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IIRR’s social protection programs are designed to help mitigate and prevent social and economic difficulties by empowering the communities with which we work. In the Philippines, many economically poor families own small farms which are the main source of their food and nutrition. However, there is often a gap in knowledge and a lack of resources to diversify crops. Diversifying crops is one method used to achieve social protection because crop diversification helps to achieve and maintain food security and financial independence amidst climate change.

Therefore, IIRR has partnered with the Guinayangan government, a local municipality in the Philippines, to economically empower local rural people. This social protection program positively impacted the food security of 60 family farming households by introducing small livestock to address food insecurity and to diversify the diet.

Additionally, IIRR and the local Guinayangan government introduced an agroforestry project with the support of CCAFS and Forest Foundation Philippines. This project helped introduce 22 new varieties of vegetables to the community. Through education and starter kits, IIRR and their partners encouraged farmers to learn about the importance of biodiversity while farming. When used correctly, biodiversity enriches the soil, reduces soil erosion, and maintains soil moisture. In turn, this provides fertile lands for farmers to continue growing and selling their products.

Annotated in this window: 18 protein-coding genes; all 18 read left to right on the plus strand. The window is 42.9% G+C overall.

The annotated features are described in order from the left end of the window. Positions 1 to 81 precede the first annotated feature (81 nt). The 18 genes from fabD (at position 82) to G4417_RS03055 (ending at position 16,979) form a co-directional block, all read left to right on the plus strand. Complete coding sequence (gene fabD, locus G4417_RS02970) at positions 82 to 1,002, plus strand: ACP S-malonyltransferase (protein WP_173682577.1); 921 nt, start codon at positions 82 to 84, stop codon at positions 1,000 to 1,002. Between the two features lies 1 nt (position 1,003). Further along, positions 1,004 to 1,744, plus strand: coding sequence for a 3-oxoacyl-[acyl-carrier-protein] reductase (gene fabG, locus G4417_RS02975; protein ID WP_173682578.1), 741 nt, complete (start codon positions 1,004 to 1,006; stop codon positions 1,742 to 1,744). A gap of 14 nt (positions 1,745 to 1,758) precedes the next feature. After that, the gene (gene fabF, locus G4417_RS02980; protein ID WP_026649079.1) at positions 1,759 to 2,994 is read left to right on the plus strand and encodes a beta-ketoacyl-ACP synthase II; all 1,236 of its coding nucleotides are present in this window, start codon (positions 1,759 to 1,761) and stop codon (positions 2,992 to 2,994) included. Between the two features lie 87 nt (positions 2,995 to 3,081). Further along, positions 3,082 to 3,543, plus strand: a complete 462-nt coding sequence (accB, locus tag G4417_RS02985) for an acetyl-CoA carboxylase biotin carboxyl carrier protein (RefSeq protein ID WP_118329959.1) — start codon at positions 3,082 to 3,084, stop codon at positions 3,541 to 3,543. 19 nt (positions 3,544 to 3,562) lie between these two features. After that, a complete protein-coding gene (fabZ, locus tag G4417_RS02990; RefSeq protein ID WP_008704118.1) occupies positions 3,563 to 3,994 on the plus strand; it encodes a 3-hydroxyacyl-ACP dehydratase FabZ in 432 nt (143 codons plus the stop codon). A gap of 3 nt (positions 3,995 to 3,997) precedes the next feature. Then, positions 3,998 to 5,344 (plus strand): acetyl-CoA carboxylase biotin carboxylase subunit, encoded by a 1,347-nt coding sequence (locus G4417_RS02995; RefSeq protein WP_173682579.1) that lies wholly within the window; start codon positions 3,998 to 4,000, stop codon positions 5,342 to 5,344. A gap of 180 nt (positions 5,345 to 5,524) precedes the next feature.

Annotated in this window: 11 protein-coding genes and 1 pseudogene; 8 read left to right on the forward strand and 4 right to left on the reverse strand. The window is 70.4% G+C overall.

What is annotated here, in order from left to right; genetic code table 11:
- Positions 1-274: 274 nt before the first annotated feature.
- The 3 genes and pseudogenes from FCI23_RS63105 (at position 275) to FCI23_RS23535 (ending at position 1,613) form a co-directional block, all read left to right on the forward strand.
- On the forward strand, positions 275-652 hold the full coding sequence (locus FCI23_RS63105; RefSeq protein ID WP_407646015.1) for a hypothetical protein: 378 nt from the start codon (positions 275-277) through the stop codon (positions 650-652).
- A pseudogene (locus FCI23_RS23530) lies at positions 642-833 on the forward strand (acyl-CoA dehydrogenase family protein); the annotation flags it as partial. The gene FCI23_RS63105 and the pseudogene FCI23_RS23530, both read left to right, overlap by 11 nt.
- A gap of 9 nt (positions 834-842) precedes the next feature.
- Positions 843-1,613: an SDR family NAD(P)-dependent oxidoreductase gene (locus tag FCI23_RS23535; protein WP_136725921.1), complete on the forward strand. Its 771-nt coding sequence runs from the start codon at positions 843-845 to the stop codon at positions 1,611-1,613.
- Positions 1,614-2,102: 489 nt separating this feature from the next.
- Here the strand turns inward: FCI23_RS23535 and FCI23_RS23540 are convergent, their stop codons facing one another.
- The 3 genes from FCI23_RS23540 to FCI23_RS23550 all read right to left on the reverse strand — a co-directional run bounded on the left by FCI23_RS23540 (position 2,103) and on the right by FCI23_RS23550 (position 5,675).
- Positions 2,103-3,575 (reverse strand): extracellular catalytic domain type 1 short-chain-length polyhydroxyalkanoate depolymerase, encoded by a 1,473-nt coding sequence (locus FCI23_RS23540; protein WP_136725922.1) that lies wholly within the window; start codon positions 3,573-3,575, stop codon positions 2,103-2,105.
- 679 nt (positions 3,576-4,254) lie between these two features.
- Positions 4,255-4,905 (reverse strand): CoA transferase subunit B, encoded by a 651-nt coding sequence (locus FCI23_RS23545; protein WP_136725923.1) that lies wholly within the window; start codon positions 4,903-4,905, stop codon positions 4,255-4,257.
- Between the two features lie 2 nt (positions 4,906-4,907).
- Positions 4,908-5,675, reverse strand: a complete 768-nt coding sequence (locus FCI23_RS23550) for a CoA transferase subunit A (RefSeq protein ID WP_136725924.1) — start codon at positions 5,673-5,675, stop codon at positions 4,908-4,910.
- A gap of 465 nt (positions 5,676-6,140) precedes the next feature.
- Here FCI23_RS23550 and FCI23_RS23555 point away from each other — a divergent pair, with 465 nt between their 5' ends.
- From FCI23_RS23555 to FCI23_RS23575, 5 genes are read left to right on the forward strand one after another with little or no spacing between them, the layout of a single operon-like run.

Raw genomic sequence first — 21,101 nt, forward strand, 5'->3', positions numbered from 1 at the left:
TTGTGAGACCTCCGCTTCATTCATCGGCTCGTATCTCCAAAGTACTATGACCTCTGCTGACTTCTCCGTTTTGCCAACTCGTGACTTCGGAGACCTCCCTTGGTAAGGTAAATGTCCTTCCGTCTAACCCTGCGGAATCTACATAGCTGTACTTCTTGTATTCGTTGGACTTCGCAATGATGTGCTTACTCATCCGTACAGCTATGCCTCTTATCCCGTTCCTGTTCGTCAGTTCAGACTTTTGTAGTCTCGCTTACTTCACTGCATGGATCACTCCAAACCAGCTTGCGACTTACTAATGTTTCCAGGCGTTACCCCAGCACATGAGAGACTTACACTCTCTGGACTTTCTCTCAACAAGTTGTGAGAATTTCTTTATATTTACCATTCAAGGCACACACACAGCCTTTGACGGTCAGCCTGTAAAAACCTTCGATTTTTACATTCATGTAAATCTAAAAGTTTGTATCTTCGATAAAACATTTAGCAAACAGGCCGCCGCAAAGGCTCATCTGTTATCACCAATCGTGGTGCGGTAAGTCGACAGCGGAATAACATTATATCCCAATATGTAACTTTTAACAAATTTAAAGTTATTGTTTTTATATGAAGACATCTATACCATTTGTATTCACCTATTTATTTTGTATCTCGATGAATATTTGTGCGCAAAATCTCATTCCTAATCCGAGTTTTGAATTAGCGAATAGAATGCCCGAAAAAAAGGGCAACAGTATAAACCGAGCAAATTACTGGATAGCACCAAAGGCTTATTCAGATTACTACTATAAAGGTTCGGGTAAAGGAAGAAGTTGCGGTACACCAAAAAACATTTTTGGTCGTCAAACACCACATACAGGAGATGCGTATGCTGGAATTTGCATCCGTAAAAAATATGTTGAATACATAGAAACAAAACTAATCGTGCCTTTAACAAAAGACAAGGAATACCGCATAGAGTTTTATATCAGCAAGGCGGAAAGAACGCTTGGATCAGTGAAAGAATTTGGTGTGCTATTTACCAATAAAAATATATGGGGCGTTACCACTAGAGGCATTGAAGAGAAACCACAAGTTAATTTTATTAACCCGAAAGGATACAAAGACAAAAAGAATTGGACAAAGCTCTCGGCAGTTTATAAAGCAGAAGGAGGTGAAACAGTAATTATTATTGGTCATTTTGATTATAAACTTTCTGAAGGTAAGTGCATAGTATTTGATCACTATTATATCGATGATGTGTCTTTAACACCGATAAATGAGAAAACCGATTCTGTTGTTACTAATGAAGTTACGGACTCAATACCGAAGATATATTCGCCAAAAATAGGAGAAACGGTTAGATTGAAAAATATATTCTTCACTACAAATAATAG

For example, through IIRR’s projects, the increase in vegetable production has allowed one family to sell the excess production, making an extra PHP 4,000 a week. This has allowed this family to pay off their debts and send their children to school.

What’s more, 59 local families received native pigs, chicken, and ducks in a pass-on scheme. The pass-on scheme helped multiply the number of livestock and encouraged community relations. Due to the introduction of livestock, 30 farmers have earned PHP 4,000 – PHP 28,000 from selling piglets, ducks, and goats.